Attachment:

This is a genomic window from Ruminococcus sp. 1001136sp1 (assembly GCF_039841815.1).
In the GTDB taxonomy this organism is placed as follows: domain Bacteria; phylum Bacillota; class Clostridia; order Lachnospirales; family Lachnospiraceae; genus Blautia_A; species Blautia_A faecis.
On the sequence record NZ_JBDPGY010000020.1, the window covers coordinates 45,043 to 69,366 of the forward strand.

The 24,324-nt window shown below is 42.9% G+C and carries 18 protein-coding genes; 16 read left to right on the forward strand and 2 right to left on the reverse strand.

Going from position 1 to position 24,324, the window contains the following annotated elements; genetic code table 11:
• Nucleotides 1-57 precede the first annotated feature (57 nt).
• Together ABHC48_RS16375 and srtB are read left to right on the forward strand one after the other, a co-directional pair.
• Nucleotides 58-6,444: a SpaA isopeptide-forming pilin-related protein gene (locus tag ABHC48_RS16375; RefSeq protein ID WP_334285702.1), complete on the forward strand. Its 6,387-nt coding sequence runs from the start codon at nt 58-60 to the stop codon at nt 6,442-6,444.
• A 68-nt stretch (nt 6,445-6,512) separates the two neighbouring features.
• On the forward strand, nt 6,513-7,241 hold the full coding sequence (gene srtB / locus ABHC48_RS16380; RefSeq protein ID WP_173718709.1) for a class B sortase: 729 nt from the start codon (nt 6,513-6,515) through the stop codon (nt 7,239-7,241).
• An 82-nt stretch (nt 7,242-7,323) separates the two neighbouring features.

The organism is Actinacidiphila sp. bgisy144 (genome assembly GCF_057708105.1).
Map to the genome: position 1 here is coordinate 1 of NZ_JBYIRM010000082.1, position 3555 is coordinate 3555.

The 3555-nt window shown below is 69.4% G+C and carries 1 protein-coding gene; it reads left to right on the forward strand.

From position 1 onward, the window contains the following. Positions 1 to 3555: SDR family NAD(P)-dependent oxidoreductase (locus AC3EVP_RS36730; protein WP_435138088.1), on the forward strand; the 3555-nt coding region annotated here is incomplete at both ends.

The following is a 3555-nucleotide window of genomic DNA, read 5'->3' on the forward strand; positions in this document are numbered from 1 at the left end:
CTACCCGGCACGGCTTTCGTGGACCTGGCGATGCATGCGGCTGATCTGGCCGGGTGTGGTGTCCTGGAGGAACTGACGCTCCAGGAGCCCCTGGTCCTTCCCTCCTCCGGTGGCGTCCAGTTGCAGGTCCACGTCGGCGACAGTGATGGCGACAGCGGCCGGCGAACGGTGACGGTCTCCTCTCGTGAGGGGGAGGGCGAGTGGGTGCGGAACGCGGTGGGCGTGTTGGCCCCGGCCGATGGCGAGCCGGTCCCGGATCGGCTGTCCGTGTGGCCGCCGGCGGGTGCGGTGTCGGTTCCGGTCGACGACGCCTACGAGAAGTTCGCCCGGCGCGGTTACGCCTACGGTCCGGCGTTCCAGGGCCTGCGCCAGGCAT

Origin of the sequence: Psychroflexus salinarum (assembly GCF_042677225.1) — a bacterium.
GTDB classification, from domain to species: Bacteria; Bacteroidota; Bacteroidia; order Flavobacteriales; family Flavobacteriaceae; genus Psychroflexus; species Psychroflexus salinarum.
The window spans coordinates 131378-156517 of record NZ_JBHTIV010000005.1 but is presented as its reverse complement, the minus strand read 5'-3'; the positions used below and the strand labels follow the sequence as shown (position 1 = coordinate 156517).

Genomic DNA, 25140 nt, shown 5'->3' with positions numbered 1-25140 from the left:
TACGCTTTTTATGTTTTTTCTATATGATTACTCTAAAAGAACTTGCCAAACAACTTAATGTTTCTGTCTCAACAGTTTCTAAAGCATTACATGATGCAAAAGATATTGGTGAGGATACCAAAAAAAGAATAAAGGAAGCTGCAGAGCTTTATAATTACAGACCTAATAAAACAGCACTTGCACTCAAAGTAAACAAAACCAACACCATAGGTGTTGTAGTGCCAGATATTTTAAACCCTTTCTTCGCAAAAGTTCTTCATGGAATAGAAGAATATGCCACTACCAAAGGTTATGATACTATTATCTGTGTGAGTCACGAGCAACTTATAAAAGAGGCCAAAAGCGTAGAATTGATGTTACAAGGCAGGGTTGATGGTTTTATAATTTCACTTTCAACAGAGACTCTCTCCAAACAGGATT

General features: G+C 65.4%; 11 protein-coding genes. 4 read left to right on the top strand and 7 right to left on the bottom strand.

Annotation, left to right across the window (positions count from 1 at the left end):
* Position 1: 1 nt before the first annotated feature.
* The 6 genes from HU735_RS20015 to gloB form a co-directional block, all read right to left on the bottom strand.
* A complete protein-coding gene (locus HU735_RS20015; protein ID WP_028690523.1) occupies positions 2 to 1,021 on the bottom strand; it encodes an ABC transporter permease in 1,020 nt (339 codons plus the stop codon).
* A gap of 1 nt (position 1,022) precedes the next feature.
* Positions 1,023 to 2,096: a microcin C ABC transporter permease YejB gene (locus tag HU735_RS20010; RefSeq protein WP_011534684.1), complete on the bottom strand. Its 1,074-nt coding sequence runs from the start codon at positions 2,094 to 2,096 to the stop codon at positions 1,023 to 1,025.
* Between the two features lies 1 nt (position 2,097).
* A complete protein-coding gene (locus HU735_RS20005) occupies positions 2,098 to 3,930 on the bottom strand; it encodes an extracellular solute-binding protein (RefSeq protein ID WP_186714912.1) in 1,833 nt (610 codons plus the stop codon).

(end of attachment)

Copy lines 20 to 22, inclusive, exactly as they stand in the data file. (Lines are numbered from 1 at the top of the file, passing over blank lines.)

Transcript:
The window spans coordinates 131378-156517 of record NZ_JBHTIV010000005.1 but is presented as its reverse complement, the minus strand read 5'-3'; the positions used below and the strand labels follow the sequence as shown (position 1 = coordinate 156517).

Genomic DNA, 25140 nt, shown 5'->3' with positions numbered 1-25140 from the left:
TACGCTTTTTATGTTTTTTCTATATGATTACTCTAAAAGAACTTGCCAAACAACTTAATGTTTCTGTCTCAACAGTTTCTAAAGCATTACATGATGCAAAAGATATTGGTGAGGATACCAAAAAAAGAATAAAGGAAGCTGCAGAGCTTTATAATTACAGACCTAATAAAACAGCACTTGCACTCAAAGTAAACAAAACCAACACCATAGGTGTTGTAGTGCCAGATATTTTAAACCCTTTCTTCGCAAAAGTTCTTCATGGAATAGAAGAATATGCCACTACCAAAGGTTATGATACTATTATCTGTGTGAGTCACGAGCAACTTATAAAAGAGGCCAAAAGCGTAGAATTGATGTTACAAGGCAGGGTTGATGGTTTTATAATTTCACTTTCAACAGAGACTCTCTCCAAACAGGATT